How do you feel about being asked : where are you really from ?

Related Article:  Encountering racism abroad — or why I sometimes wish I was white

What Does Interculturality Mean ?


 

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A number of studies on the development of intercultural skills and competences have shown that first-hand experience of ‘otherness’ and even sojourns in a foreign country are not sufficient conditions to foster interculturality.

Both study abroad and intercultural education literature state that, in addition to experience, intercultural learning needs reflection and analysis, and that immersion in a different culture does not in itself reduce stereotypical perceptions of otherness.

Interculturality does not mean comparing two or more countries, nor learning to adapt to a specific ‘national culture’.

Rather, the concept implies, for example:

  • Understanding how different types of identities (eg gender, age, racial, ethnic, national, geographical, historical, linguistic) impact on communication with others
  • Interpreting what people say about their culture as evidence of what they wish others to see about themselves, rather than as the ‘truth’ about a particular culture
  • Exploring the role of power in dominant discourses (media, political, institutional) and reflect on how these discourses affect the way we perceive people from other backgrounds.

Read Full article : Mobility is not a value in itself: intercultural education resources for mobile students – European Association for International Education

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Is Humility A Universal Leadership Value Across Cultures ?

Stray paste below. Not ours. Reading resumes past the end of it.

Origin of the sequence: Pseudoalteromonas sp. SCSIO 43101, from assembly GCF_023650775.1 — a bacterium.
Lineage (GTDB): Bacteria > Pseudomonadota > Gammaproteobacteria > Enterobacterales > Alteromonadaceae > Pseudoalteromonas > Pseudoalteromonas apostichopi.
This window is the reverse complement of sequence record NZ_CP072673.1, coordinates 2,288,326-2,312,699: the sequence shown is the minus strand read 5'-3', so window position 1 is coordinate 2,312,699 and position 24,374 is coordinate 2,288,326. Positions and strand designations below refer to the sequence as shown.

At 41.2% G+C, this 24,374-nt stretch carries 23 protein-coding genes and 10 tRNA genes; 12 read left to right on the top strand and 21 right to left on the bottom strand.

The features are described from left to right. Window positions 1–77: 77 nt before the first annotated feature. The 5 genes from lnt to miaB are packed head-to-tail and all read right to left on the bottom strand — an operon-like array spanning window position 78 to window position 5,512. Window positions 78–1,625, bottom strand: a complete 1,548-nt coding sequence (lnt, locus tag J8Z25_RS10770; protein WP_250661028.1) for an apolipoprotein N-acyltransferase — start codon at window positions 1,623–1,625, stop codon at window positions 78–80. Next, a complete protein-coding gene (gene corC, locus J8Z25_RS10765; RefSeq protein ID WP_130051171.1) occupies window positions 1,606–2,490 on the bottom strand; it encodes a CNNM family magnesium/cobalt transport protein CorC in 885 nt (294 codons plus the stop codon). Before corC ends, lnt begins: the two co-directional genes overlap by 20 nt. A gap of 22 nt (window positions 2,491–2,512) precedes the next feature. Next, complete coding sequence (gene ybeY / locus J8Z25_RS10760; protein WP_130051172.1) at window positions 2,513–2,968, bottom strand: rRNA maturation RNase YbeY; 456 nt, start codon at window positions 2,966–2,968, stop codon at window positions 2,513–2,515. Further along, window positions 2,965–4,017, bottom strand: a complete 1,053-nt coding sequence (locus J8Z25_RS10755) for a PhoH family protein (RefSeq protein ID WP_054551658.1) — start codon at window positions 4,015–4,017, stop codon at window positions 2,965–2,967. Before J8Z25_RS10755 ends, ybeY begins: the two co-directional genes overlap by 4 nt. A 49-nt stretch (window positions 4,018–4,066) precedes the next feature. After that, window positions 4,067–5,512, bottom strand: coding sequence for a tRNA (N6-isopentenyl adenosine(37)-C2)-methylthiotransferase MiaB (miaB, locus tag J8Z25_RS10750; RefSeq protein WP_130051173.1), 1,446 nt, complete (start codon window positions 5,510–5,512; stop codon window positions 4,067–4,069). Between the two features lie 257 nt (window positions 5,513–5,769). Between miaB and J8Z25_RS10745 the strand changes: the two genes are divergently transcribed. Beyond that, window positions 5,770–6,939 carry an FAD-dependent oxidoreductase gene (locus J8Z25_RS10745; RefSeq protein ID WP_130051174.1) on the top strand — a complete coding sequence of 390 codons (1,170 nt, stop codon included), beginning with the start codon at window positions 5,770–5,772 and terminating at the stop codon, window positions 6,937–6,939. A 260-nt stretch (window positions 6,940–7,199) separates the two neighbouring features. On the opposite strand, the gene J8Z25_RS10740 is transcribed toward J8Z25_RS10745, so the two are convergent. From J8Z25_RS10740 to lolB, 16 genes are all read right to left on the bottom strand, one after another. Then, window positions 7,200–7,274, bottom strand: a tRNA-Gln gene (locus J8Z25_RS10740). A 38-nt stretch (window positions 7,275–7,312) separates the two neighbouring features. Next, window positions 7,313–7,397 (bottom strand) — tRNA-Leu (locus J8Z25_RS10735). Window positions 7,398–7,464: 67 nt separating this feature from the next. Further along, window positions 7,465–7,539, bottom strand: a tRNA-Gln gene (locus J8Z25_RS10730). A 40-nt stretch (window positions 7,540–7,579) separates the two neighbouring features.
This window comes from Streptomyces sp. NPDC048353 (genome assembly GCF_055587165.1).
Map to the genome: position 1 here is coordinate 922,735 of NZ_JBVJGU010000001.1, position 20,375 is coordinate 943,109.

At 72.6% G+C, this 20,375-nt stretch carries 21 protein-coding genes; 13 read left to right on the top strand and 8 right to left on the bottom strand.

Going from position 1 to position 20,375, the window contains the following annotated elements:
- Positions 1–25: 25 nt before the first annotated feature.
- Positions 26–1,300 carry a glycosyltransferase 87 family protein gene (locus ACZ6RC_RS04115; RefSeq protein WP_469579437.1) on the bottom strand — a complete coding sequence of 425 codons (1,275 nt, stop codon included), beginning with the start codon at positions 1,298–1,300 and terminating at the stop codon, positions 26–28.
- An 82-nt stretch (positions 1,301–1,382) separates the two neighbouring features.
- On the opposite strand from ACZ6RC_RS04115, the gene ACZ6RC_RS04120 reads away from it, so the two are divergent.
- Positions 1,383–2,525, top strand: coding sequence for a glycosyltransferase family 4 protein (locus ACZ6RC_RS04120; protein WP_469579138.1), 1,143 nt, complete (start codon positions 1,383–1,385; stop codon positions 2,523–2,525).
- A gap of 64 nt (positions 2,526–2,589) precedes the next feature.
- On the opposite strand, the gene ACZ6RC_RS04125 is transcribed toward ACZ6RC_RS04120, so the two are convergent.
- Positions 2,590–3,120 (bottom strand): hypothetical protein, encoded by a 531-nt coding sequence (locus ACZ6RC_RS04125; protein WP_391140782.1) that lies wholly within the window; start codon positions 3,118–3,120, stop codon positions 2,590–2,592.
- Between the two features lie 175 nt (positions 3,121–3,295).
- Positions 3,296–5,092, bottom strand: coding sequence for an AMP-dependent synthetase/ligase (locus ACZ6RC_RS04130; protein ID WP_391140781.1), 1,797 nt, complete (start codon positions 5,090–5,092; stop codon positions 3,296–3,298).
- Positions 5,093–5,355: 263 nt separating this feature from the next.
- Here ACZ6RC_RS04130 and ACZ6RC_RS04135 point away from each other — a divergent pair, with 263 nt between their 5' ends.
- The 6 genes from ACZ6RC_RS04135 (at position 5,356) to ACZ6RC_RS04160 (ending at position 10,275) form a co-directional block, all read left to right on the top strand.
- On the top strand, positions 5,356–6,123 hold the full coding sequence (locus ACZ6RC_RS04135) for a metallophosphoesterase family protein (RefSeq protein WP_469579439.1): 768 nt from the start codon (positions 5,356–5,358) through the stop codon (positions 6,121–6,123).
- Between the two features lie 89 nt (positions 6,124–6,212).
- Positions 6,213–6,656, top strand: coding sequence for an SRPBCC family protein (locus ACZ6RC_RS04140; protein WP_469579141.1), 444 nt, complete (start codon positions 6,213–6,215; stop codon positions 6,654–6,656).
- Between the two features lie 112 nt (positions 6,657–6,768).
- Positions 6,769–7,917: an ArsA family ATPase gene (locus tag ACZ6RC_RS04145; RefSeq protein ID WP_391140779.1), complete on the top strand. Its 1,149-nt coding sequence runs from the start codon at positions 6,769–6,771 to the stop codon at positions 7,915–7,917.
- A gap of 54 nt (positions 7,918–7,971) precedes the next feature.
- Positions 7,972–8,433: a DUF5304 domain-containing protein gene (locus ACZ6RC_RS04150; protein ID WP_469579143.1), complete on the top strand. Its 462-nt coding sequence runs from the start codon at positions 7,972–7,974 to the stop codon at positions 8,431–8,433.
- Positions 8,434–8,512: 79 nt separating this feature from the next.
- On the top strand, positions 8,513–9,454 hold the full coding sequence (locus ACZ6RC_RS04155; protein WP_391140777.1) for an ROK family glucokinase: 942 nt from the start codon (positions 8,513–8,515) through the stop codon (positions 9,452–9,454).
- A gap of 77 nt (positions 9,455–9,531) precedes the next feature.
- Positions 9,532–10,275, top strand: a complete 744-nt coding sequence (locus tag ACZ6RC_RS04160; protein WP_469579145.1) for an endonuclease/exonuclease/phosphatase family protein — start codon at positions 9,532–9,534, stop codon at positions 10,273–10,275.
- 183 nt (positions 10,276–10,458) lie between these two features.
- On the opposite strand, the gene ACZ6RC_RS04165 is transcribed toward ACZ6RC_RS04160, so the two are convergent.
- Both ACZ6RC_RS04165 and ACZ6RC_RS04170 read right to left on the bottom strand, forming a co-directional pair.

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Humility in leadership can be defined as the ability to understand yourself and bring the best from other people. You must first know your talents and limitations, then recognize that you have to rely on others and empower them to discover their own strengths and manage their weak points to focus on achieving a common goal.

Global leaders and managers working in multicultural teams must manage conflicts, poor communication and lack of teamwork as a result of misunderstandings and wrong assumptions from people driven by different internal core values and beliefs.

What we know, from the work of Professor Geert Hofstede on dimensions of national culture is that some countries have high power distance such as Russia that scores 93 on a scale of 1-100 and others have a low power distance dimension like United States that scores 40.

What it means, is that in Russia the power is distributed unequally and highly centralized with 80% of the financial potential concentrated in Moscow. It also means that in high distance countries people believe that power and authority are facts of life and inequality is institutionalized. Leaders are therefore expected to have a top-down approach to solve conflicts and take important decisions. Subordinates will simply comply with their leader.

For doing business In Russia, you must understand that hierarchy and status are important and that Russians respect age, rank and position as well as technological expertise. Russians see negotiations as win-lose and compromise as weakness.